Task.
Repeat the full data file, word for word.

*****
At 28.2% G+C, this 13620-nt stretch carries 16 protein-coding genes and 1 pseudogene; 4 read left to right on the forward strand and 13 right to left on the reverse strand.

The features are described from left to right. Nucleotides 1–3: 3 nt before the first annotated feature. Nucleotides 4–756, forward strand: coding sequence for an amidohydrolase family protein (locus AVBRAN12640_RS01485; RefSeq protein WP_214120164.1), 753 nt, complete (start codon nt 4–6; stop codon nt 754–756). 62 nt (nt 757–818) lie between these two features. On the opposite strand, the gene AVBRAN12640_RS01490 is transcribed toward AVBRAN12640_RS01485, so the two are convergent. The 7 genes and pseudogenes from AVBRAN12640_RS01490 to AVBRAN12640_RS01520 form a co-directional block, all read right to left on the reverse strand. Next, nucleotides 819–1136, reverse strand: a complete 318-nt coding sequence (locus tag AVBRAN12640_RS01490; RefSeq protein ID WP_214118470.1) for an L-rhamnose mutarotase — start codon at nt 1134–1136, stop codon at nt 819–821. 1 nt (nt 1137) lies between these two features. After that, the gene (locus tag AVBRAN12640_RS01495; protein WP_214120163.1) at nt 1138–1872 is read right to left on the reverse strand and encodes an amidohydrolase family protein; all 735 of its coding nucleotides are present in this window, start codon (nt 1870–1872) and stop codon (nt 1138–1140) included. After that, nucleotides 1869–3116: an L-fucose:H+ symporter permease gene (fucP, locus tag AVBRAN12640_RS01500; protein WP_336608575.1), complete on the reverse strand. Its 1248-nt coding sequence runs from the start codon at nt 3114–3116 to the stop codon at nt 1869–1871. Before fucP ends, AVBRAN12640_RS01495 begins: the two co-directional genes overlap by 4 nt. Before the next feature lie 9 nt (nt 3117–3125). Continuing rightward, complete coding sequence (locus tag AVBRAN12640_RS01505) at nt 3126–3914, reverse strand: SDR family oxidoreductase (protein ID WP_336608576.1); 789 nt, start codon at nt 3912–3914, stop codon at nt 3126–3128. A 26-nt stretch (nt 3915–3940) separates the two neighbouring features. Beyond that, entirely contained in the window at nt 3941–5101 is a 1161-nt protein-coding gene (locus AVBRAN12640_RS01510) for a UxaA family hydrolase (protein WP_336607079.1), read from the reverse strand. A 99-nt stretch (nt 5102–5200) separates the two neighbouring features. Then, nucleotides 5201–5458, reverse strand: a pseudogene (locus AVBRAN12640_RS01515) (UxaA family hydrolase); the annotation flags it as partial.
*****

At 28.2% G+C, this 13620-nt stretch carries 16 protein-coding genes and 1 pseudogene; 4 read left to right on the forward strand and 13 right to left on the reverse strand.

The features are described from left to right. Nucleotides 1–3: 3 nt before the first annotated feature. Nucleotides 4–756, forward strand: coding sequence for an amidohydrolase family protein (locus AVBRAN12640_RS01485; RefSeq protein WP_214120164.1), 753 nt, complete (start codon nt 4–6; stop codon nt 754–756). 62 nt (nt 757–818) lie between these two features. On the opposite strand, the gene AVBRAN12640_RS01490 is transcribed toward AVBRAN12640_RS01485, so the two are convergent. The 7 genes and pseudogenes from AVBRAN12640_RS01490 to AVBRAN12640_RS01520 form a co-directional block, all read right to left on the reverse strand. Next, nucleotides 819–1136, reverse strand: a complete 318-nt coding sequence (locus tag AVBRAN12640_RS01490; RefSeq protein ID WP_214118470.1) for an L-rhamnose mutarotase — start codon at nt 1134–1136, stop codon at nt 819–821. 1 nt (nt 1137) lies between these two features. After that, the gene (locus tag AVBRAN12640_RS01495; protein WP_214120163.1) at nt 1138–1872 is read right to left on the reverse strand and encodes an amidohydrolase family protein; all 735 of its coding nucleotides are present in this window, start codon (nt 1870–1872) and stop codon (nt 1138–1140) included. After that, nucleotides 1869–3116: an L-fucose:H+ symporter permease gene (fucP, locus tag AVBRAN12640_RS01500; protein WP_336608575.1), complete on the reverse strand. Its 1248-nt coding sequence runs from the start codon at nt 3114–3116 to the stop codon at nt 1869–1871. Before fucP ends, AVBRAN12640_RS01495 begins: the two co-directional genes overlap by 4 nt. Before the next feature lie 9 nt (nt 3117–3125). Continuing rightward, complete coding sequence (locus tag AVBRAN12640_RS01505) at nt 3126–3914, reverse strand: SDR family oxidoreductase (protein ID WP_336608576.1); 789 nt, start codon at nt 3912–3914, stop codon at nt 3126–3128. A 26-nt stretch (nt 3915–3940) separates the two neighbouring features. Beyond that, entirely contained in the window at nt 3941–5101 is a 1161-nt protein-coding gene (locus AVBRAN12640_RS01510) for a UxaA family hydrolase (protein WP_336607079.1), read from the reverse strand. A 99-nt stretch (nt 5102–5200) separates the two neighbouring features. Then, nucleotides 5201–5458, reverse strand: a pseudogene (locus AVBRAN12640_RS01515) (UxaA family hydrolase); the annotation flags it as partial.